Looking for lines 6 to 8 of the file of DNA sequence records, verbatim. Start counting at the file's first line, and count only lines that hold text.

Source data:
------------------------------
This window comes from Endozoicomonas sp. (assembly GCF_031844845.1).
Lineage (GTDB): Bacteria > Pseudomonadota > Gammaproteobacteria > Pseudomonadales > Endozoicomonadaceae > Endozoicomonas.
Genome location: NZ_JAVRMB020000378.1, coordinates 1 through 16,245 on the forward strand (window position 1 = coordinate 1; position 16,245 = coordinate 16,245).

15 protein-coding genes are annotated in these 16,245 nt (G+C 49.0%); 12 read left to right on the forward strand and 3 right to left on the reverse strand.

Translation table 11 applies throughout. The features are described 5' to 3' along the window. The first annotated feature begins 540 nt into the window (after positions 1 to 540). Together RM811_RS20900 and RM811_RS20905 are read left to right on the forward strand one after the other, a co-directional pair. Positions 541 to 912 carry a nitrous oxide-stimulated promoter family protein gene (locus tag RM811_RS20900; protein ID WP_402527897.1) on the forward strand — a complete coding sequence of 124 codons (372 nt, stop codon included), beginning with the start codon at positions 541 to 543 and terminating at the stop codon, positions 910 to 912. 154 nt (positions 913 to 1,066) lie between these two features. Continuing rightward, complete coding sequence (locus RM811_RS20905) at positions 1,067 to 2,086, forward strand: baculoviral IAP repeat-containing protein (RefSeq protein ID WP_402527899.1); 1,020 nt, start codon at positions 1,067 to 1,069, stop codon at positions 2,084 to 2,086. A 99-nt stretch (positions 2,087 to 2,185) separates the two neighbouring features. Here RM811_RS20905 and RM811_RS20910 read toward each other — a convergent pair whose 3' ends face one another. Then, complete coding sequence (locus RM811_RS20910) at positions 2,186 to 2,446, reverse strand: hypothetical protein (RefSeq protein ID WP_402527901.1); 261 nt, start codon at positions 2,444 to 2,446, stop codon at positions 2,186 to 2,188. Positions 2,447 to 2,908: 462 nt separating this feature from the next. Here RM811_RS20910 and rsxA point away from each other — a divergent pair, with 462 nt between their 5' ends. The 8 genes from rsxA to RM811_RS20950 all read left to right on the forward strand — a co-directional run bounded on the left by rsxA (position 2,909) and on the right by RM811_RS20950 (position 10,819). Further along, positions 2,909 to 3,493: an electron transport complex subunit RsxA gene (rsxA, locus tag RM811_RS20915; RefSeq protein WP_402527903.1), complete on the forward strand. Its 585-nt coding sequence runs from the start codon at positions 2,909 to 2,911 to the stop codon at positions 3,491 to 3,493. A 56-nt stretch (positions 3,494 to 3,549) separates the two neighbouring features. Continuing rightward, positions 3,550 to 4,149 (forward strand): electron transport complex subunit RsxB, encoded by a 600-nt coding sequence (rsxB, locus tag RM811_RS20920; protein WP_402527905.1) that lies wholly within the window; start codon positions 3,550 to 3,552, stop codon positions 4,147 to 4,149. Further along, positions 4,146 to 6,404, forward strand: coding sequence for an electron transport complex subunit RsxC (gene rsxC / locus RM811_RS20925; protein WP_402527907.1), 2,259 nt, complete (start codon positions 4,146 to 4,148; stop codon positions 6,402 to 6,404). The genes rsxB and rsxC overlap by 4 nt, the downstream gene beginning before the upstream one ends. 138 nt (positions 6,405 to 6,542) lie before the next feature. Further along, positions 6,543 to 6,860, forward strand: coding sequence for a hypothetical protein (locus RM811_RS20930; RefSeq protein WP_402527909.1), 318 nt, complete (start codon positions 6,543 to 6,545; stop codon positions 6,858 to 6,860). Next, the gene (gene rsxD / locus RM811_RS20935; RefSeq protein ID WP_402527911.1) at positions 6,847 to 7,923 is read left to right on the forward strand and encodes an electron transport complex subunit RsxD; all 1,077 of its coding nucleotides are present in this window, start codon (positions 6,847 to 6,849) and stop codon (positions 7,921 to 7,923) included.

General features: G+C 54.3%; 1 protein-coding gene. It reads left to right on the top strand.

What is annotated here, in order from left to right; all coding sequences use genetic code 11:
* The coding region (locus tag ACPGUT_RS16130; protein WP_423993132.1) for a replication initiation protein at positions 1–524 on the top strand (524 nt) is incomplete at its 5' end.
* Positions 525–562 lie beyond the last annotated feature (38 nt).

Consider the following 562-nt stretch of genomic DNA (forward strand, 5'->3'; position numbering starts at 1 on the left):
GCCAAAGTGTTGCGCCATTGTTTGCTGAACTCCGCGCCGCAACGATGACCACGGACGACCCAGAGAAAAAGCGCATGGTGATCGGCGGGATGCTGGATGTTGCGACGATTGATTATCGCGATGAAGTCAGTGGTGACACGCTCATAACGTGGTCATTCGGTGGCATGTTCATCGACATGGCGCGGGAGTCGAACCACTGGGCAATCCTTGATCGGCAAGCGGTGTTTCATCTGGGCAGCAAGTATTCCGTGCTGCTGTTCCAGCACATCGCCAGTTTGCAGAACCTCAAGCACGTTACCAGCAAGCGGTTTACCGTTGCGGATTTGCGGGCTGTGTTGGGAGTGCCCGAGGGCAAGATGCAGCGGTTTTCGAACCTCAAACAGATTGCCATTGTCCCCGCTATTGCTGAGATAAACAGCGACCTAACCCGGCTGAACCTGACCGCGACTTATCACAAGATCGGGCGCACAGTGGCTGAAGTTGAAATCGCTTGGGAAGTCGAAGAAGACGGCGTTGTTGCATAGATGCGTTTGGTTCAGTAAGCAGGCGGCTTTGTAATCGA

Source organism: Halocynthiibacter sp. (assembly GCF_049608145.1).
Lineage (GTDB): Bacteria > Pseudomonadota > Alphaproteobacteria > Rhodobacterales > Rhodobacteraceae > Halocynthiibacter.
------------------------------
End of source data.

General features: G+C 54.3%; 1 protein-coding gene. It reads left to right on the top strand.

What is annotated here, in order from left to right; all coding sequences use genetic code 11:
* The coding region (locus tag ACPGUT_RS16130; protein WP_423993132.1) for a replication initiation protein at positions 1–524 on the top strand (524 nt) is incomplete at its 5' end.